Stress, Diurnal Cortisol, and Breast Cancer Survival
The recruitment status of this study is unknown because the information has not been verified recently.
Verified November 2012 by Stanford University.
Recruitment status was Active, not recruiting
Information provided by (Responsible Party):
First received: September 13, 2005
Last updated: November 9, 2012
Last verified: November 2012
The purpose of this study is to learn about the effects of stress on hormones, the relationship between these hormones and cancer progression.
||Observational Model: Cohort
Time Perspective: Prospective
||Stress, Diurnal Cortisol, and Breast Cancer Survival
Biospecimen Retention: Samples Without DNA
| Estimated Enrollment:
| Study Start Date:
| Estimated Study Completion Date:
| Primary Completion Date:
||November 2004 (Final data collection date for primary outcome measure)
Calculated per patient
The purpose of this study is to investigate stress and tonic activation of diurnal cortisol in aging metastatic breast cancer patients; feedback inhibition & activation of cortisol; and stress-induced phasic activation of cortisol.
|Ages Eligible for Study:
||35 Years and older
|Genders Eligible for Study:
|Accepts Healthy Volunteers:
patients with recurrent or metastatic breast cancer
- Diagnosis of recurrent or metastatic breast cancer.
- Karnofsky of 70% or greater.
- Proficient enough in English to be able to take questionnaires and participate in the required tasks.
- Living within the Greater Bay Area.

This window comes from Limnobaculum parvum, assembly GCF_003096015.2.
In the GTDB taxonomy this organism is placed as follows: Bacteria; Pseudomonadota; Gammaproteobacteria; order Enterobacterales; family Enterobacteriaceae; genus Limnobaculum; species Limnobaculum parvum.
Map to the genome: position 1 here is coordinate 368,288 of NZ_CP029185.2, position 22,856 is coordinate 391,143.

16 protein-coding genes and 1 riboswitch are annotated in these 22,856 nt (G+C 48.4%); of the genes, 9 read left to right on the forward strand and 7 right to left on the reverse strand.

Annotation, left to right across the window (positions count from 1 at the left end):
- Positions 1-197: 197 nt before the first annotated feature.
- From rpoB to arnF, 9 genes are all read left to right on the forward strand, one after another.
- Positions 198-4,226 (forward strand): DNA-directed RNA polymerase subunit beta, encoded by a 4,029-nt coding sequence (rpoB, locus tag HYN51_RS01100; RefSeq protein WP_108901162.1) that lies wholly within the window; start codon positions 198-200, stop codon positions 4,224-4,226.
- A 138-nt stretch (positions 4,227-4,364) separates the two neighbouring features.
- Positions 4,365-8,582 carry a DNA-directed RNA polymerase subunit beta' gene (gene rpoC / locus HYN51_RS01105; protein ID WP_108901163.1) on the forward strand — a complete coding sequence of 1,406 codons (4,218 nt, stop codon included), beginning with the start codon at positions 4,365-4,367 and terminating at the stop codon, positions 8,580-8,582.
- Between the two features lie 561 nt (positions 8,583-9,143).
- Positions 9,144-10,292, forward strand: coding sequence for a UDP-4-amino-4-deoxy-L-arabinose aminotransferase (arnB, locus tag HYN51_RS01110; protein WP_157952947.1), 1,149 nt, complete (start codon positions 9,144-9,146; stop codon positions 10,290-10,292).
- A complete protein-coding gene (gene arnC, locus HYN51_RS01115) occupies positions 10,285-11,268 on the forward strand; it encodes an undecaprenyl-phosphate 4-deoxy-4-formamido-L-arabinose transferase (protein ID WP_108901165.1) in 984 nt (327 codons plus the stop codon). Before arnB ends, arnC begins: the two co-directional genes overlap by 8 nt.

- Age 35 or older .
- Positive supraclavicular lymph nodes as the only metastatic lesion at the time of initial diagnosis.
- Active cancers within the past 10 years other than breast cancer, basal cell or squamous cell carcinomas of the skin, or in situ cancer of the cervix.
- Any other serious medical condition that will effect short term survival
- History of major psychiatric illness for which patient was hospitalized or medicated, with the exception of depression or anxiety
- A diagnosis of diabetes.
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To learn more about this study, you or your doctor may contact the study research staff using the Contacts provided below.
For general information, see Learn About Clinical Studies.
Please refer to this study by its ClinicalTrials.gov identifier: NCT00226967
|Stanford University School of Medicine
|Stanford, California, United States, 94305 |
No publications provided
History of Changes
|Other Study ID Numbers:
||BRSADJ0006, 76389, BRSADJ0006, 12273
|Study First Received:
||September 13, 2005
||November 9, 2012
||United States: Food and Drug Administration
Additional relevant MeSH terms:
ClinicalTrials.gov processed this record on May 29, 2015
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